The Siberian Zimmerwaldists were a political grouping which emerged in 1915 in Siberia amongst political exiles in Irkutsk. The Siberian Zimmerwaldists got their name from the Zimmerwald Conference, though they existed as a cohesive group prior to that conference, which occurred in September 1915. The exact origins of the name are unclear, though Rex A. Wade suggests it may have been created by Nikolai Sukhanov. They consisted of two principal currents: social democrats—whether Bolshevik, Menshevik, or unaligned—and Internationalist Socialist Revolutionaries grouped around Avram Gots. Irakli Tsereteli, a Georgian Social Democrat exiled in Siberia, took up a leading role within the movement, editing the journal produced by the group and serving as a mentor for several of the members.
At its heart Siberian Zimmerwaldism was based on the ideals of the branch of socialists who were opposed to the war and wanted to restore the Second International, which had fractured upon the outbreak of the war as the various socialist groups differed on policy towards the war: many had abandoned the International in favour of defence of their countries (the so-called "Majority"), while the "Minority" was split between the extreme left (led by Vladimir Lenin), which advocated class warfare, and the more mainstream view that sought to use the International; as such they were known as the "Internationalists", to which the Siberian Zimmerwaldists were related.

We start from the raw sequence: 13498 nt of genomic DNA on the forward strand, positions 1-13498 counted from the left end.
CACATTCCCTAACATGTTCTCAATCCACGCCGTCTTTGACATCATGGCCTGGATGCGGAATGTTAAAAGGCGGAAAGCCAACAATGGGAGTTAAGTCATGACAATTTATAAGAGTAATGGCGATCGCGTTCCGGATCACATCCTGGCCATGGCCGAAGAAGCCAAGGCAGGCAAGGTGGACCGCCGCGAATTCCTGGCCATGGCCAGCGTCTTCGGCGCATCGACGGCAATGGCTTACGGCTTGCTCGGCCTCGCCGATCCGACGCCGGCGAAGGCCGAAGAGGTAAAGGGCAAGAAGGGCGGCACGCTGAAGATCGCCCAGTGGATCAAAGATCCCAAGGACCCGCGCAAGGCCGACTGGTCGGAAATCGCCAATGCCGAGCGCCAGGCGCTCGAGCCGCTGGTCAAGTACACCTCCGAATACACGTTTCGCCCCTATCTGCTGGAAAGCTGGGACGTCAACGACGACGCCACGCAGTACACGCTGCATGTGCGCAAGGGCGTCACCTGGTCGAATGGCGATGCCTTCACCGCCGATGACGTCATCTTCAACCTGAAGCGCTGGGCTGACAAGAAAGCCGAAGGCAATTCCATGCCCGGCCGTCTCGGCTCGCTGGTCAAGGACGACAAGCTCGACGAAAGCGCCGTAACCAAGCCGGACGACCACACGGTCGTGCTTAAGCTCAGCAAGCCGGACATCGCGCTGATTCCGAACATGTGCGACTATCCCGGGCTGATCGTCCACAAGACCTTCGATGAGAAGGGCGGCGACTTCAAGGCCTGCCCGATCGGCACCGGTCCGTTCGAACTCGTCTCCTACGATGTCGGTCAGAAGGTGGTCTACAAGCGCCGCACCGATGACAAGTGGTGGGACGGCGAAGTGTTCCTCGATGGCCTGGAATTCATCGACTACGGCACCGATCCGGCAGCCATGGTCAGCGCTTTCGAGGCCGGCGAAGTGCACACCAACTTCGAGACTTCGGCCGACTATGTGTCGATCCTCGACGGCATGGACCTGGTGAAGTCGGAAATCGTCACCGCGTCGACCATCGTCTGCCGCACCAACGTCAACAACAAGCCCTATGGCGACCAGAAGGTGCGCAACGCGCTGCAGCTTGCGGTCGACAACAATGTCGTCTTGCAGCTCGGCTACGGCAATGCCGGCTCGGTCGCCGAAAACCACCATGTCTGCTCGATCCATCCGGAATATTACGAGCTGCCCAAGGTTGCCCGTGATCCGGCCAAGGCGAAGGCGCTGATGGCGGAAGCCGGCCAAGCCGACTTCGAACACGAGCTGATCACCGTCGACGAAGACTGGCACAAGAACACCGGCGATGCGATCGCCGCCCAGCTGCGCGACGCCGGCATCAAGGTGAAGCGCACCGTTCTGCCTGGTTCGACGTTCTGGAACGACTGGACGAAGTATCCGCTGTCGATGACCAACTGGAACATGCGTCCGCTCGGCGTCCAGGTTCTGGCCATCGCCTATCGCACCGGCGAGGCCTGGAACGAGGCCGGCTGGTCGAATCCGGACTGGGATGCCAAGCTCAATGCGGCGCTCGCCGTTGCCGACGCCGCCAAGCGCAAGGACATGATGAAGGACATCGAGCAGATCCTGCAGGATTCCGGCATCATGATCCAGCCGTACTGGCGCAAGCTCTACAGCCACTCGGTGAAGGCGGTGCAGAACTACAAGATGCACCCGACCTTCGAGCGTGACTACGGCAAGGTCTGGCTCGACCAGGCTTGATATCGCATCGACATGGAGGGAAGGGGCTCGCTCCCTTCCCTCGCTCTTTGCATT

- Galil y Garcia, Ziva (Autumn 1982), "The Origins of Revolutionary Defensism: I. G. Tsereteli and the 'Siberian Zimmerwaldists'", Slavic Review, 41 (3): 454–476, doi:10.2307/2497019
- Roobol, W. H. (1976), Tsereteli – A Democrat in the Russian Revolution: A Political Biography, translated by Hyams, Philip; Richards, Lynne, The Hague: Martinus Nijhoff
- Wade, Rex A. (December 1967), "Irakli Tsereteli and Siberian Zimmerwaldism", The Journal of Modern History, 39 (4): 425–431, doi:10.1086/240123